Spiritual Wisdom

“I have not stopped thanking God for you. I pray for you constantly, asking God, the glorious Father of our Lord Jesus Christ, to give you spiritual wisdom and insight so that you might grow in your knowledge of God.”
‭Ephesians‬ ‭1:16-17‬ ‭NLT‬‬

The Apostle Paul, languishing in his prison cell, was on a different plane. In a different zone. His thoughts were focused on his friends in the Ephesian church. I can just imagine him smiling to himself as he brought into his mind one person after another. And he never stopped thanking God for them. Just as an aside, when was the last time we thanked God for our family and our church friends? Truly, a zone worth spending time in, because God has gifted us with people around us. It might not feel that way sometimes but He did!

Paul continues in these verses by assuring his readers that he constantly prays for them. And not just random prayers, “Please bless …”, but a specifically focused prayer for wisdom. He could have prayed for protection, for finances, for all sorts of things, but he instead narrowed his focus to the topic of spiritual wisdom. This morning the story of Solomon came into my mind from 1 Kings 3. In a dream, God asked Solomon what He could give him. And Solomon’s humble response unfolds in the story, with his request for wisdom. God’s response to Solomon was, “I will give you what you asked for! I will give you a wise and understanding heart such as no one else has had or ever will have! And I will also give you what you did not ask for—riches and fame! No other king in all the world will be compared to you for the rest of your life!”. So Solomon received a double blessing – God was pleased with Solomon’s request. And the memory of this encounter between God and Solomon has coined the phrase, “You’ll need the wisdom of Solomon to sort that issue out” or something similar.

Wisdom appears high up on God’s list of gifts. Without it we cannot function well in this life. And Paul, in praying for the Ephesians, obviously knew that. In that more unstable society he could have prayed for gifts such as protection and security. But it had to be wisdom.

So what is Spiritual Wisdom? It starts with having an effective and intimate relationship with God. From that can come guidance and insights that provide the optimum response and reaction to life’s problems and challenges. But there’s more. As we spend time in God’s presence, getting His take on life events, following His wise paths, we start to understand how He is thinking. We find out that His approach to our fellow inhabitants and situations on this planet is often very different to ours. We find out that our initial responses to the hassles and injustices of life are totally at odds with His, at least for most of the time.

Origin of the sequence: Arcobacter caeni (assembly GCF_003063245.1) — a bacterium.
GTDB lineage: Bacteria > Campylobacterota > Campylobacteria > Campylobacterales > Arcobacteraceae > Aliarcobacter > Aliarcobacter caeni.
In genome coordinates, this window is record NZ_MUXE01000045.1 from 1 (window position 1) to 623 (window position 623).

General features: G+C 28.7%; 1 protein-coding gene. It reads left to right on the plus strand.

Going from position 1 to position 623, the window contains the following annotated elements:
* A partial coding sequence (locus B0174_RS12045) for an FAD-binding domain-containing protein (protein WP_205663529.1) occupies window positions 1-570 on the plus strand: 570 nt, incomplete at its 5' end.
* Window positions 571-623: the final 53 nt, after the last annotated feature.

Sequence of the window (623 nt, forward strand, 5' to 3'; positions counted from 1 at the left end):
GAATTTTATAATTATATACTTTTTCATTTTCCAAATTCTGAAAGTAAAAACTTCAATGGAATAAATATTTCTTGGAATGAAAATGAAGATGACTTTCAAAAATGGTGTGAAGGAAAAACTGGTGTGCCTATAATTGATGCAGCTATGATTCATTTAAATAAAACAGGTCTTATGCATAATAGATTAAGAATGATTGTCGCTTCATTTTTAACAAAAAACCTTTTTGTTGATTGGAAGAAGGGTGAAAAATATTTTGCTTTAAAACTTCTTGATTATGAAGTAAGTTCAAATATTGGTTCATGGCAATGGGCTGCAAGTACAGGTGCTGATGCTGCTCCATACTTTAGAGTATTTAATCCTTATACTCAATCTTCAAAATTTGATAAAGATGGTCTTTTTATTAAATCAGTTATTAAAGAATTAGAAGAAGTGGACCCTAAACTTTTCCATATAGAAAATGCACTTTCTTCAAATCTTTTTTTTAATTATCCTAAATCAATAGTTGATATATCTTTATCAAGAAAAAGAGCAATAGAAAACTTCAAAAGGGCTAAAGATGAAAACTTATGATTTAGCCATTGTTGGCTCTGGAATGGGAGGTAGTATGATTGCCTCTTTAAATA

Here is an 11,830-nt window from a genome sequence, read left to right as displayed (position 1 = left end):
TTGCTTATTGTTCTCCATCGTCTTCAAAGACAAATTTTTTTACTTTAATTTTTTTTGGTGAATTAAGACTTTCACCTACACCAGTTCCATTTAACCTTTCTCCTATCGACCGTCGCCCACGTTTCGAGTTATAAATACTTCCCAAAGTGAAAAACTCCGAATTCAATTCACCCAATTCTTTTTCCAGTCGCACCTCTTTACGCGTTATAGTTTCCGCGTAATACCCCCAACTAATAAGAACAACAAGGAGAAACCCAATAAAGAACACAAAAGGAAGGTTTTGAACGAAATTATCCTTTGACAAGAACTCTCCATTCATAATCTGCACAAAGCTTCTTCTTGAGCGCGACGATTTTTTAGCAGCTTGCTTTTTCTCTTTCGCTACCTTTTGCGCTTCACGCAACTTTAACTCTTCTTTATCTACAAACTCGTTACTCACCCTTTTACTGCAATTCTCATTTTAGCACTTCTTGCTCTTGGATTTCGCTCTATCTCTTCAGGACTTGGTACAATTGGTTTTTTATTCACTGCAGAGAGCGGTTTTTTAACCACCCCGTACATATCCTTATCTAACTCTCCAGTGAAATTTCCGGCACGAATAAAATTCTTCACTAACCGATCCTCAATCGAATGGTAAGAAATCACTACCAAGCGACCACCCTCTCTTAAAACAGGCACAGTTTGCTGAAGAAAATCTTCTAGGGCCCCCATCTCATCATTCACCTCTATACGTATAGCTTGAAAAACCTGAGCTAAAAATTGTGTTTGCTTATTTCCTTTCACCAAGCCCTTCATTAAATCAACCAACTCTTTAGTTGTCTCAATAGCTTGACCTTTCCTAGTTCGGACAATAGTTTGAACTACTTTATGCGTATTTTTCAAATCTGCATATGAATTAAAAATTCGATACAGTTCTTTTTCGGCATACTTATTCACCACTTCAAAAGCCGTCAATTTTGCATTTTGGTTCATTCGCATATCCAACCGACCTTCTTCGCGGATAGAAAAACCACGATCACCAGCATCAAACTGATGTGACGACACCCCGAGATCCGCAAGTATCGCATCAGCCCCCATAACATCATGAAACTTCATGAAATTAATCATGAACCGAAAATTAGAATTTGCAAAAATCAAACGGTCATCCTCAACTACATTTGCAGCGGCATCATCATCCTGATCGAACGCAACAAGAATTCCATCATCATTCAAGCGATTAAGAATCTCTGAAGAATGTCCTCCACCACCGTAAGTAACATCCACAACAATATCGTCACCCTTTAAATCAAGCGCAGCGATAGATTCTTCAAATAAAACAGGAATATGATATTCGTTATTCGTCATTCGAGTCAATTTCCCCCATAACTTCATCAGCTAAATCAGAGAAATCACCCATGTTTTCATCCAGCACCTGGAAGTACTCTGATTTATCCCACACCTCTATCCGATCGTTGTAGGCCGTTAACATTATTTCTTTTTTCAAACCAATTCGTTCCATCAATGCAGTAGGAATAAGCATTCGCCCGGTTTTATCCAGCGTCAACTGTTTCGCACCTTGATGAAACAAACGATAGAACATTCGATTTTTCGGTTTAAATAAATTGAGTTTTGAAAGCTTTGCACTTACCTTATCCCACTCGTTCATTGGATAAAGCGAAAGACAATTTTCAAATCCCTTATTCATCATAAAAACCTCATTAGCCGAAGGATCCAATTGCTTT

So Paul, in his wisdom-prayers for his dear friends back in Ephesus, knew what they needed. Then, as now, being a Christian was not an easy path to follow. Wisdom is an essential ingredient for the pilgrim. Wisdom will ease the trail before us, helping us to avoid the man-traps and the boulders the enemy will place in our way. Please God, give us wisdom, Your wisdom. Amen.

Our Inheritance

“Furthermore, because we are united with Christ, we have received an inheritance from God, for He chose us in advance, and He makes everything work out according to His plan. 
The Spirit is God’s guarantee that He will give us the inheritance He promised and that He has purchased us to be His own people. He did this so we would praise and glorify Him.”
‭Ephesians‬ ‭1:11, 14‬ ‭NLT‬‬

Paul continues by informing us that because we are part of His family, united with Christ, we have an inheritance. Note that verse 11 says we have already received this inheritance – it is not something that awaits us “at the right time”, as he said earlier in this chapter. Now normally we would only expect an inheritance to come our way after someone dies, leaving a Last Will and Testament that contains a clause in our favour. But God said that we have our inheritance now. Right now. This very minute. And we are reminded that we have our inheritance because we were chosen, and before we ask about how all this is happening, Paul says that God will make it all work out. All sorted because it’s in His plan.